Northern Canada is one of the most rapidly warming regions on Earth. Climate change is dramatically changing hydrology in the North, affecting bodies of water, permafrost, snow cover, and many systems that rely on water, including forests, transportation, agriculture and community health.
The Northern Water Futures (NWF) project is a direct response to water security challenges posed by climate change in the North. NWF is a Northwest Territories-focused consortium of knowledge producers, mobilizers and users from communities, government, industry, non-governmental organizations and universities, working collaboratively to understand, predict and address the impacts of climate change and industrial expansion on shared water resources across the Northwest Territories.
The project, which received $2 million in funding from Global Water Futures, will take a leading role in sustainable development in the North through science-based environmental prediction models, decision support tools and mitigation strategies that will lead to prudent investment and knowledge-based community adaptation. NWF is co-led by Laurier associate professors Jennifer Baltzer and William Quinton. Baltzer, of the Department of Biology, is Canada Research Chair (CRC) in Forests and Global Change. Quinton, of the Department of Geography and Environmental Studies, is director of Laurier’s Cold Regions Research Centre.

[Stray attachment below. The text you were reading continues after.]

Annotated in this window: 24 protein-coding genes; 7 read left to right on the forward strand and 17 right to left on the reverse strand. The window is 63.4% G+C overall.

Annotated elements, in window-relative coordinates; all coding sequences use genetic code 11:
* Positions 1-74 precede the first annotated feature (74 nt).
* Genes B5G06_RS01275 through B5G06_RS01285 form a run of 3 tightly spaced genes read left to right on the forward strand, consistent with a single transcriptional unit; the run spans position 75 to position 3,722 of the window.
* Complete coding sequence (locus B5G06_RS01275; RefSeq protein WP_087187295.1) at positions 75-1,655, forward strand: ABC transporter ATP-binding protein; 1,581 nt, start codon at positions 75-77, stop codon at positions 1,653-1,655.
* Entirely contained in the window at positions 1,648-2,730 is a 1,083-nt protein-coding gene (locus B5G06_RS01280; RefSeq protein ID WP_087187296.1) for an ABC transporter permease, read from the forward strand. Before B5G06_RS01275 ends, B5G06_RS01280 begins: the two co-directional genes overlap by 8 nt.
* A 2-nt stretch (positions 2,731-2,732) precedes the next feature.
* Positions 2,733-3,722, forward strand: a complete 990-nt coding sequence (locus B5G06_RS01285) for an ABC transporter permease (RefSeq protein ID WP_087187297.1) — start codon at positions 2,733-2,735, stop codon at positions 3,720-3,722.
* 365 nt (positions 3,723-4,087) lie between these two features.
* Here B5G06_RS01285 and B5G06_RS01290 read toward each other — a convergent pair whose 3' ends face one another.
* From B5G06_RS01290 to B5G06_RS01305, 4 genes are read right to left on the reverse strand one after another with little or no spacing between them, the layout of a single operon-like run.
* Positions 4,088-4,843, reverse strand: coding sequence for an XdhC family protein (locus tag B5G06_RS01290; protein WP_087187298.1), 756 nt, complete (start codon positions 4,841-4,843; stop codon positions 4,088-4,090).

In addition to Baltzer and Quinton, there are 20 co-investigators from seven universities involved in the project, including seven from Laurier. The 22 collaborators include experts from other universities, from various levels of government and government agencies, from Northwest Territories First Nations, and from civil society organizations.
The project will make use of an existing network of 12 living laboratories and 19 supporting sites spread throughout Northwest Canada. These will be greatly enhanced during the project, with Laurier’s Changing Arctic Network (CANet), funded by the Canada Foundation for Innovation, supporting the enhancements.
Andrew Spring, Research Associate, Northern Canada Knowledge Networks
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